Edith Frost
(Copyright © 1999 Piero Scaruffi | Legal restrictions - Termini d'uso )
Calling Over Time, 7/10
Telescopic , 8/10
Wonder Wonder , 6/10
It's A Game (2005), 5/10
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Edith Frost is a singer songwriter from Austin, Texas, with a background in old-time music and rockabilly revival combos. Eventually, she moved to New York and started performing solo. Her folksy debut EP, Evangeline (Drag City, 1995), located her personality somewhere between Palace Brothers's alt-country music, Nick Drake's mournful whisper, Kendra Smith's dreamy lullabies and classical folksinging a` la Joni Mitchell. Evangeline, Blame You and My God Insane introduce the listener to the ghosts and fantasies of her private world.

In the meantime she had moved to Chicago and started recording what would become Calling Over Time (Drag City, 1997), with the help of luminaries Rick Rizzo (Eleventh Dream Day), Rian Murphy (Royal Trux), David Grubbs (Gastr Del Sol) and Jim O'Rourke. Temporary Loan, Too Happy and the other gems of the album pick up a broad range of influences, ranging from Nanci Griffith to Freakwater, and project them on a solemn stream of consciousness. Frost's roots in the 1930's and the 1950's (from the Carter Family to Hank Williams) still constitute the facade of her music, but undercurrents of noise-rock cause enough damage to continuously reshape the meaning of her sorrowful, minor-key, gently strummed ballads (and the closing Albany Blues, the least Frost-ian song, seems the product of that "reshaping")> Frost is 33 and is far less spontaneous than she sounds.

Telescopic (Drag City, 1998) changes the rules of the game. Her singing is still that melancholy whisper, and her melodies are still those hypnotic lullabies. The pace is still sparsely solemn. Her attitude is still shy and introverted. But now her breezy contralto resonates against a backdrop of surreal arrangements, that do not hesitate to incorporate cello, violin, accordion, trombone, and mandolin. Each song slowly turns from a very personal whine into a feast of timbres. Frost emancipates her art from the tradition of the female folksinger the same way that Kendra Smith and Lisa Germano did. Especially the latter is Edith Frost's only possible comparison.
A songs such as Walk On The Fire boasts literally layers and layers of sounds: first you have the heavy guitar feedback, then a piano ringing in the background, then a cello that surfaces in the main refrain. The drums hammer the arrangement and the angelic tune with a steady and noisy beat. The violin and the mandolin duel around one of her best melodies in Light, among echoes of slavic and greek folk music sentimentally lulled in a waltz-like rhythm. A "Mitteleuropean" accordion wraps up the simultaneously tuneful and funereal refrain of You Belong To No One. Another masterpiece is Tender Kiss, a slow and desperate litany that opens with a polirhythm reminiscent of the Who's Magic Bus. The shameless cry of a gypsy violin and a majestic solo of the flute crown the ghostly atmosphere.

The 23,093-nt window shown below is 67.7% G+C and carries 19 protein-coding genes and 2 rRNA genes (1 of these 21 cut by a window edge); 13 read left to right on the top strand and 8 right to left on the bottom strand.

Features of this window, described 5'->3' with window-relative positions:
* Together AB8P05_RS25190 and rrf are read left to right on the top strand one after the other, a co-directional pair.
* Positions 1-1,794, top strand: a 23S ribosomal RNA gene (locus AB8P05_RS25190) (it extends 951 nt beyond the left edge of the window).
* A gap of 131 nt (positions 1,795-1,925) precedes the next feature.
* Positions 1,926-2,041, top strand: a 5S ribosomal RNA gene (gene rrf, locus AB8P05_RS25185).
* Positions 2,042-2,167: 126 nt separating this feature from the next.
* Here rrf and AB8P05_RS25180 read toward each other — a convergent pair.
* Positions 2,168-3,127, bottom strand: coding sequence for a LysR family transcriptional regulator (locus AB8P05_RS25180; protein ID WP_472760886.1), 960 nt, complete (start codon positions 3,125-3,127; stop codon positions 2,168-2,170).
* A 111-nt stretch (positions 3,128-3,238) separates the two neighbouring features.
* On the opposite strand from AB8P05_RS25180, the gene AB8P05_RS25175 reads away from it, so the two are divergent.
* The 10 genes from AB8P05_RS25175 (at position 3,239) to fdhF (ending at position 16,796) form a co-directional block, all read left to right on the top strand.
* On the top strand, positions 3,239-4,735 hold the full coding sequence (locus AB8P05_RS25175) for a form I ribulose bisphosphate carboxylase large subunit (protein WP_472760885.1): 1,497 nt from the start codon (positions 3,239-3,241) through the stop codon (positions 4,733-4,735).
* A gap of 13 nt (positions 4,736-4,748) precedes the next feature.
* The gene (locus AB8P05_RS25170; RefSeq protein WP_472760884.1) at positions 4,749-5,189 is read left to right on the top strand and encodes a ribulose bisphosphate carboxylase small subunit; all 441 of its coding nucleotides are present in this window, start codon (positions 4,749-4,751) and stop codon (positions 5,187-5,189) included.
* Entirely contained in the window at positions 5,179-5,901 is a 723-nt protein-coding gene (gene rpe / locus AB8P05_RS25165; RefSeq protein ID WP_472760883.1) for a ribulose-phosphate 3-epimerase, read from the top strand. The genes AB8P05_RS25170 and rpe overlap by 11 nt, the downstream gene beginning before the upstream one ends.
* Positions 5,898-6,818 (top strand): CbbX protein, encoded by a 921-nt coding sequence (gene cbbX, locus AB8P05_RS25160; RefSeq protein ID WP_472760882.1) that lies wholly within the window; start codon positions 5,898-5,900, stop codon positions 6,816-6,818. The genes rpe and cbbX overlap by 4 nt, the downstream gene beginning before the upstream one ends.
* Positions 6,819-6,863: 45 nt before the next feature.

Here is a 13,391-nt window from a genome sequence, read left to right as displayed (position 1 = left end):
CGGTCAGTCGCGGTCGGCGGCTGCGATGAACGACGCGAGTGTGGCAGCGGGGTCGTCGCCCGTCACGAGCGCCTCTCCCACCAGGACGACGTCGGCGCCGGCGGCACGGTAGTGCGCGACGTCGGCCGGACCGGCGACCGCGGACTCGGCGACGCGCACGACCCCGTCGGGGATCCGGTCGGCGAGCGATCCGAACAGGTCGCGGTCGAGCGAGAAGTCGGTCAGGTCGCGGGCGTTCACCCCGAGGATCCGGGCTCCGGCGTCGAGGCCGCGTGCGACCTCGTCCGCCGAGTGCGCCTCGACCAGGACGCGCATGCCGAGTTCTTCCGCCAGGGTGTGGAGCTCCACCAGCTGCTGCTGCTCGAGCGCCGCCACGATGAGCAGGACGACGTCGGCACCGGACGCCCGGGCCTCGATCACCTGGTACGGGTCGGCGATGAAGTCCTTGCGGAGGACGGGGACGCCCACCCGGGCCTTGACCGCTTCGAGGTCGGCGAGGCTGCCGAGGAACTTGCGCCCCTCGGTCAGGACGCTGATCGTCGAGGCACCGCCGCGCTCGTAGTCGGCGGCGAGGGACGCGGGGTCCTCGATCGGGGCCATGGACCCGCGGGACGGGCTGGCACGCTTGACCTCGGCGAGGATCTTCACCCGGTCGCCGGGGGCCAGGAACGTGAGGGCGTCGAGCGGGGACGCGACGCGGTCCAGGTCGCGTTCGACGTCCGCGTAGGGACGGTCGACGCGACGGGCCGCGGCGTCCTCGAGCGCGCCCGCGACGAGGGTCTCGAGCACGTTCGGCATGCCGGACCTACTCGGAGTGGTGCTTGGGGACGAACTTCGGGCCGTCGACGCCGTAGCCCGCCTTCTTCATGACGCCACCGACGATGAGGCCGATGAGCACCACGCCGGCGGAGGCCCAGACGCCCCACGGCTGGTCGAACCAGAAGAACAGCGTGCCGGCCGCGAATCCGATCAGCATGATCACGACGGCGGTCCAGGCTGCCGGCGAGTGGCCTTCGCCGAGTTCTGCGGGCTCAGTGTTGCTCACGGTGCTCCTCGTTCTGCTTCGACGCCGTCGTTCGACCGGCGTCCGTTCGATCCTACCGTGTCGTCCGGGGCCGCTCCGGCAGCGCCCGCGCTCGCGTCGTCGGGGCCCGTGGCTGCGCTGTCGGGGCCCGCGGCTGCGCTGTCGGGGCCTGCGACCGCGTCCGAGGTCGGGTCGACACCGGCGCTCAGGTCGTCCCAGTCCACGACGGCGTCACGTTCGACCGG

The guitar is the most devastating of these sound effects, and the only one that can truly derail the song. Then Frost's music can drift as far to the border of grunge and acid-rock. Slightly faster and upbeat The Very Earth indulges in languid Hawaian laments of slide guitar while the electric guitar "drills" its cacophonous feedbacks. My Capture swim in a magma of meowing sounds, a surreal contrast to the robust beat and the loud guitar refrain.
One of the most "poppish" moments occurs when she hums Bluish Bells on the steady beat of a piano. The overall feeling is that of a late Beach Boys' track played at half speed.
Frost's soul is bare, on the other hand, in songs such as On Hold, Telescopic and Through The Trees where her melancholy style approaches Nick Drake-level depths. These are the most subtle and delicate moments, and no less musical than the elaborate songs. The depressed mood thickens with the hypnotic country dirge of Falling.
The album closes with the requiem of Are You Sure, another poppish number whispered at half speed, and this time coupled with a harrowing organ drone.

Only Lisa Germano has done so much to reinvent the folk ballad and to broaden the search for inner truth.

(Translation by Cinzia Russi/ Tradotto da Cinzia Russi)

Edith Frost, una cantautrice il cui background e’ costituito dalla musica old-time e da piccoli gruppi di revival rockabilly, nasce ad Austin, Texas ma si trasferisce in seguito a New York dove inizia la carriera da solista. Il suo debutto e’ segnato dall’EP folksy Evangeline (Drag City, 1995) che la colloca, in qualche punto non ben determinato, tra la musica neo-country di Palace Music e la canzone folk tradizionale alla Joni Mitchell.